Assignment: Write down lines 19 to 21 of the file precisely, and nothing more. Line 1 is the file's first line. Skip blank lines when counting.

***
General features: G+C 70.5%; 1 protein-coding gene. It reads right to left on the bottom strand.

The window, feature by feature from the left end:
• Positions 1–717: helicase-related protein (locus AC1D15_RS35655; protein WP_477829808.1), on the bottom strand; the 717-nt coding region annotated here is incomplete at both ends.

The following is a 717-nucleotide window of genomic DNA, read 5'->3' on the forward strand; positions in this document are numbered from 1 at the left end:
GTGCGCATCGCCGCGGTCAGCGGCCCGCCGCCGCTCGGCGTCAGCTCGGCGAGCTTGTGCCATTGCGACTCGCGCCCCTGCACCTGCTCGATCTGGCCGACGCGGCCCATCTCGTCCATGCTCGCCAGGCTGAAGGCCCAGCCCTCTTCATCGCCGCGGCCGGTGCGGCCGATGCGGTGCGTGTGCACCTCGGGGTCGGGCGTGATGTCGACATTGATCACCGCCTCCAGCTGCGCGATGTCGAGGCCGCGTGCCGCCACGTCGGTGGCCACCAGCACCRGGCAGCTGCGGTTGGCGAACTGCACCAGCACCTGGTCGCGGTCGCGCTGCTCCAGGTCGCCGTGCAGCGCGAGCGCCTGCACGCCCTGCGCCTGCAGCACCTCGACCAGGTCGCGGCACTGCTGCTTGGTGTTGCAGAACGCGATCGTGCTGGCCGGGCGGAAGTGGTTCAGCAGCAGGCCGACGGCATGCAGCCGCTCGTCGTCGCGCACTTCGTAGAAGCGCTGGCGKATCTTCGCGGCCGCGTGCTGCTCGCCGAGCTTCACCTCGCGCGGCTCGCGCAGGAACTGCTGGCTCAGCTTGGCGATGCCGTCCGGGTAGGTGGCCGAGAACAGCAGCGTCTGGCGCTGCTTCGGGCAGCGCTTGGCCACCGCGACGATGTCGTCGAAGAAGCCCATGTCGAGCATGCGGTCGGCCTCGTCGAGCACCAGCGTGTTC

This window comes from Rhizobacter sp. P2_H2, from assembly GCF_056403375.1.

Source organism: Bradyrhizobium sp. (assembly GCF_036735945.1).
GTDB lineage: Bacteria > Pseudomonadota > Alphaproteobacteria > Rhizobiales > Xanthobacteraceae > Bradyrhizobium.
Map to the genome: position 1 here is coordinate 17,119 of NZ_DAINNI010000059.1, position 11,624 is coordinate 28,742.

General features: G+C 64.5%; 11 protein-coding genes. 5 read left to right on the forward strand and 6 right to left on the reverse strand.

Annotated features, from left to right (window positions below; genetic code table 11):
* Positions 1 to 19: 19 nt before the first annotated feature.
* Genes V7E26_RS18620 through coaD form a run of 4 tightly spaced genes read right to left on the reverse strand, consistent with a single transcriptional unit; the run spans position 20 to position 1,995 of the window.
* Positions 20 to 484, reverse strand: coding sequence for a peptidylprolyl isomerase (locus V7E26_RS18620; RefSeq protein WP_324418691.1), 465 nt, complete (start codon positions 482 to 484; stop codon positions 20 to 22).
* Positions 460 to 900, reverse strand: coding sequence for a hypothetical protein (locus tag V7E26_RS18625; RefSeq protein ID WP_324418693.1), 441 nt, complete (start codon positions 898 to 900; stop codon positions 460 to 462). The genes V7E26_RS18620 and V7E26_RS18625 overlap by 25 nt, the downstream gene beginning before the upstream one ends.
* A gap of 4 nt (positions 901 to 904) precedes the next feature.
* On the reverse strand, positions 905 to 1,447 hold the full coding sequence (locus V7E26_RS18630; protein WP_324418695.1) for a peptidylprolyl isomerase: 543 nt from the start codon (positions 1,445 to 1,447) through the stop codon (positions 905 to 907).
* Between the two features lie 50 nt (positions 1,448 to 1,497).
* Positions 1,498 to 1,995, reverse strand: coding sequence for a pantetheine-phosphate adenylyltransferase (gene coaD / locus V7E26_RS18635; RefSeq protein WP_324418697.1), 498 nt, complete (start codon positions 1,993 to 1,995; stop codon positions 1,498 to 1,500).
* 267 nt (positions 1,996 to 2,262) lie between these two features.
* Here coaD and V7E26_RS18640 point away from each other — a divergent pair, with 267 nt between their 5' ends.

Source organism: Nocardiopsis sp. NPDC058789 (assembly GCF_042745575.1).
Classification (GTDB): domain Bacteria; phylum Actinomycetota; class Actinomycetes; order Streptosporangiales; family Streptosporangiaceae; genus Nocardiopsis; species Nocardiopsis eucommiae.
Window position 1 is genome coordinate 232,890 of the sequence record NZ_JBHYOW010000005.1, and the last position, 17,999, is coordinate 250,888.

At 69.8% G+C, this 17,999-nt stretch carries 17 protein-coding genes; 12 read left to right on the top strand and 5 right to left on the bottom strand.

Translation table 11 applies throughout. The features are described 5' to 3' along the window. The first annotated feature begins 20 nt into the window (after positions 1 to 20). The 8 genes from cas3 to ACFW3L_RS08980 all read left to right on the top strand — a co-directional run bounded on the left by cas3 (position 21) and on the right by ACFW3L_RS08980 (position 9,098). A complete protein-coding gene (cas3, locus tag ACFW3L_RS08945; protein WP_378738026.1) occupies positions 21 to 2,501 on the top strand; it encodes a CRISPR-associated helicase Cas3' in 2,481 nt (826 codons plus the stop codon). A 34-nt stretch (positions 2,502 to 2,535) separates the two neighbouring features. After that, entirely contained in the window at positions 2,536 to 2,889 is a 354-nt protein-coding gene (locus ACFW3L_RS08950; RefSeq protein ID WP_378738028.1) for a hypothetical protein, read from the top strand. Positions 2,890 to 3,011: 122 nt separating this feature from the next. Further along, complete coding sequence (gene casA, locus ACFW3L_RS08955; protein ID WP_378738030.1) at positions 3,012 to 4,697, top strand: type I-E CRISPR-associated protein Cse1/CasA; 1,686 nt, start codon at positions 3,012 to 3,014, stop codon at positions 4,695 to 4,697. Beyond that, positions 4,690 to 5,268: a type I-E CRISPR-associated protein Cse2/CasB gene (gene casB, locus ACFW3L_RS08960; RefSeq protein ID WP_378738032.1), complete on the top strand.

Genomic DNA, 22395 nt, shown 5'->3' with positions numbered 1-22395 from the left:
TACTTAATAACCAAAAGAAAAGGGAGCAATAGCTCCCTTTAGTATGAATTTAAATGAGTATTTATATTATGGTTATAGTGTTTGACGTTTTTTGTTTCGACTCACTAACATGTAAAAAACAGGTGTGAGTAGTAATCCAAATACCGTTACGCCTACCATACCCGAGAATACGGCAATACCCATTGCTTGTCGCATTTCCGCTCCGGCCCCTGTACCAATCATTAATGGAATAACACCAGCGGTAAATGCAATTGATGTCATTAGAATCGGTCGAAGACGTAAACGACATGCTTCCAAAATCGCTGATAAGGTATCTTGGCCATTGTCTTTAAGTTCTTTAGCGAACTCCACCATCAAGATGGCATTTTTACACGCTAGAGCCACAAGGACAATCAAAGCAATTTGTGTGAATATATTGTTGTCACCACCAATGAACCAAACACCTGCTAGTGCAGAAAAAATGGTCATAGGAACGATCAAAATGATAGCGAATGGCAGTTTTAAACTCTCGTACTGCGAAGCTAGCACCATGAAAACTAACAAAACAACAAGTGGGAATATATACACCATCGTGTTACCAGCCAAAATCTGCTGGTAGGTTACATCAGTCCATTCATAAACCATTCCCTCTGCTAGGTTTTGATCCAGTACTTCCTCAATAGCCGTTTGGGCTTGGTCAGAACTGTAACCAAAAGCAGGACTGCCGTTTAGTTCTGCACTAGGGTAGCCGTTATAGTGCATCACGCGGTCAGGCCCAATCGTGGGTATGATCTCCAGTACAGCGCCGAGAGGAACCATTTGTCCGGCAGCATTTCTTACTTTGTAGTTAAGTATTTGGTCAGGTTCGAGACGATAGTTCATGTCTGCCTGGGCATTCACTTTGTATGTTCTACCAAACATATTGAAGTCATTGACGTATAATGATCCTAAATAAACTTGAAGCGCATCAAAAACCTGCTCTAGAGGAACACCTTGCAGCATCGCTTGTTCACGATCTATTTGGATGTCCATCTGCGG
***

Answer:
* Positions 1,498 to 1,995, reverse strand: coding sequence for a pantetheine-phosphate adenylyltransferase (gene coaD / locus V7E26_RS18635; RefSeq protein WP_324418697.1), 498 nt, complete (start codon positions 1,993 to 1,995; stop codon positions 1,498 to 1,500).
* 267 nt (positions 1,996 to 2,262) lie between these two features.
* Here coaD and V7E26_RS18640 point away from each other — a divergent pair, with 267 nt between their 5' ends.